Blockade of vascular adhesion protein-1 attenuates choroidal neovascularization

Nami Yoshikawa, Kousuke Noda, Yoko Ozawa, Kazuo Tsubota, Yukihiko Mashima, Susumu Ishida

Research output: Contribution to journalArticlepeer-review

10 Citations (Scopus)


Purpose: Vascular adhesion protein (VAP)-1 is an adhesion molecule elucidated as a mediator of the leukocyte recruitment cascade. The purpose of this study was to investigate the role of VAP-1 in ocular inflammatory neovascularization using a mouse laser-induced choroidal neovascularization (CNV) model. Methods: CNV was induced with 532 nm laser irradiation in C57BL/6 mice, and production of VAP-1 protein in the retinal pigment epithelium (RPE) choroid during CNV formation was examined. CNV animals were treated with the specific VAP-1 inhibitor U-V002 or vehicle solution, and the volume of CNV tissue was evaluated with volumetric measurements. Macrophage infiltration into the CNV lesions was evaluated using two different techniques, flatmount staining and real-time polymerase chain reaction (PCR) for F4/80. The protein levels of intercellular adhesion molecule (ICAM)-1, monocyte chemoattractant protein (MCP)-1, P-selectin, and vascular endothelial growth factor (VEGF) in the RPE-choroid were measured with enzyme-linked immunosorbent assay (ELISA). Results: VAP-1 inhibition significantly suppressed CNV formation in a dose-dependent manner and reduced macrophage infiltration into CNV lesions. Furthermore, VAP-1 blockade decreased the expression of ICAM-1 and MCP-1, both of which play a pivotal role in macrophage recruitment. Conclusions: Our data suggest VAP-1 has an important role during ocular inflammatory neovascularization through leukocyte recruitment. VAP-1 inhibition may be a novel and potent therapeutic strategy in treating CNV formation.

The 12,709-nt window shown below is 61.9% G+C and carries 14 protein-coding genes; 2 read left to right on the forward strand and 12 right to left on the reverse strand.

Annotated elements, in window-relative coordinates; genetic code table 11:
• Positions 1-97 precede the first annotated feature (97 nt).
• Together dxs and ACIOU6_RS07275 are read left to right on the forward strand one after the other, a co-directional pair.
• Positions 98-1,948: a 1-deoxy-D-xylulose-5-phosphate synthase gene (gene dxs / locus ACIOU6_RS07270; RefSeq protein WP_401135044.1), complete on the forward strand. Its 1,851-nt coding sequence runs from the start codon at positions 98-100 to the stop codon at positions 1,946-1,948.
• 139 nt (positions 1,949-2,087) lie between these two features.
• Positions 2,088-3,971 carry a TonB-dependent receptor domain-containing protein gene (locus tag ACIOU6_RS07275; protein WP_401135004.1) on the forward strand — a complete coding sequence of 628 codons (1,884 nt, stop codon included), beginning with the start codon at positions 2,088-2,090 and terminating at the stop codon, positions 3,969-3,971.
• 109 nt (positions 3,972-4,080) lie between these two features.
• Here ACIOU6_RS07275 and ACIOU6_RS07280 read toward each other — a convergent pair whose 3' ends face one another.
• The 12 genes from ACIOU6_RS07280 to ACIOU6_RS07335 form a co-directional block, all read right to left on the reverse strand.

Original languageEnglish
Pages (from-to)593-600
Number of pages8
JournalMolecular vision
Publication statusPublished - 2012 Mar 2

ASJC Scopus subject areas

  • Ophthalmology


Dive into the research topics of 'Blockade of vascular adhesion protein-1 attenuates choroidal neovascularization'. Together they form a unique fingerprint.

Cite this